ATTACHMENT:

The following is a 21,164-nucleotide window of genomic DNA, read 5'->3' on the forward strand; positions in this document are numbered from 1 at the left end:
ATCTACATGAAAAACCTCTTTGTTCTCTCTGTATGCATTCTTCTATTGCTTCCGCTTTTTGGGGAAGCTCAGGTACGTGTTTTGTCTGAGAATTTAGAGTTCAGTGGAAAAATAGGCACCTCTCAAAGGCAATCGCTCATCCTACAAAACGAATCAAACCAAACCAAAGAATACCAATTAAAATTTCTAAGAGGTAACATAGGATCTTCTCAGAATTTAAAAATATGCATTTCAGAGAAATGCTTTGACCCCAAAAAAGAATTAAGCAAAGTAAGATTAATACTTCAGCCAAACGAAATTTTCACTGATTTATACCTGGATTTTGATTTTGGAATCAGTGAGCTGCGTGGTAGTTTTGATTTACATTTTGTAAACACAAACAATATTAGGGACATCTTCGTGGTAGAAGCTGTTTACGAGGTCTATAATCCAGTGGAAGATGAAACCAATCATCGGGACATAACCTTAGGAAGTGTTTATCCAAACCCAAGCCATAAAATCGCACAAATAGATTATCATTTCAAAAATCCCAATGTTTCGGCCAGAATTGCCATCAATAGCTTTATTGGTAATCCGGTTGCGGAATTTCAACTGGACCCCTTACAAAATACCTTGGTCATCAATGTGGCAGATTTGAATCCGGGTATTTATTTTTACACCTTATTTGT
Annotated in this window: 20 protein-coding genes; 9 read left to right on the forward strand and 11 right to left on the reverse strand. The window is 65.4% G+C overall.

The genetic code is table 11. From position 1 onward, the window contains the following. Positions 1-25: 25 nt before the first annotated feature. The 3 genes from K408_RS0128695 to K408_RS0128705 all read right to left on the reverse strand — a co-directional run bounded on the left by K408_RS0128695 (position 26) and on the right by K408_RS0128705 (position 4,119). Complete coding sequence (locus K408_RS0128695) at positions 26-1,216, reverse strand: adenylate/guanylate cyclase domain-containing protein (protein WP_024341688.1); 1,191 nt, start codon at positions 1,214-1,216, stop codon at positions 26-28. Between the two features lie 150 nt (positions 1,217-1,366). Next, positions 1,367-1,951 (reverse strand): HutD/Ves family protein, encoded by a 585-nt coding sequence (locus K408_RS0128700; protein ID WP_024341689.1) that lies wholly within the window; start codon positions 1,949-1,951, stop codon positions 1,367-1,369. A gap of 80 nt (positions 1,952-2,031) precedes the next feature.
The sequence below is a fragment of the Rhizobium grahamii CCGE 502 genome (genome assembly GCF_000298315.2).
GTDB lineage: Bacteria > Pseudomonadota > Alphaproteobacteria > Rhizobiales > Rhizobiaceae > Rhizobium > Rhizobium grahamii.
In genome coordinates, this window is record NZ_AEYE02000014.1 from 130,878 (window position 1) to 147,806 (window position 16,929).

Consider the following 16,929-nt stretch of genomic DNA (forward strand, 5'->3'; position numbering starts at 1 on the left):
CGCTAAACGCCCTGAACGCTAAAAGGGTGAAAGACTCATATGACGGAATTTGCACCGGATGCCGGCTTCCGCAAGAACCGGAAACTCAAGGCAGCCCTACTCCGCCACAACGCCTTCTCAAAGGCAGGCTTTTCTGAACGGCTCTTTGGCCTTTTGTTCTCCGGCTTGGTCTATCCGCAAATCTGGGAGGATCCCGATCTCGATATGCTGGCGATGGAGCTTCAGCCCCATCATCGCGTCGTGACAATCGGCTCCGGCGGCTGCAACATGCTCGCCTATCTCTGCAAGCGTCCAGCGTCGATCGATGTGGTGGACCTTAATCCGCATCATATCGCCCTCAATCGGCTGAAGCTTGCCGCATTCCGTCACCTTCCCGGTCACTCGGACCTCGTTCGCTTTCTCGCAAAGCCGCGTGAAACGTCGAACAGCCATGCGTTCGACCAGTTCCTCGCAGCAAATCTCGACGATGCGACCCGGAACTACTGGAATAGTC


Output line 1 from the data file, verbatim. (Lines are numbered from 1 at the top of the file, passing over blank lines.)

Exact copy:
The following is a 21,164-nucleotide window of genomic DNA, read 5'->3' on the forward strand; positions in this document are numbered from 1 at the left end: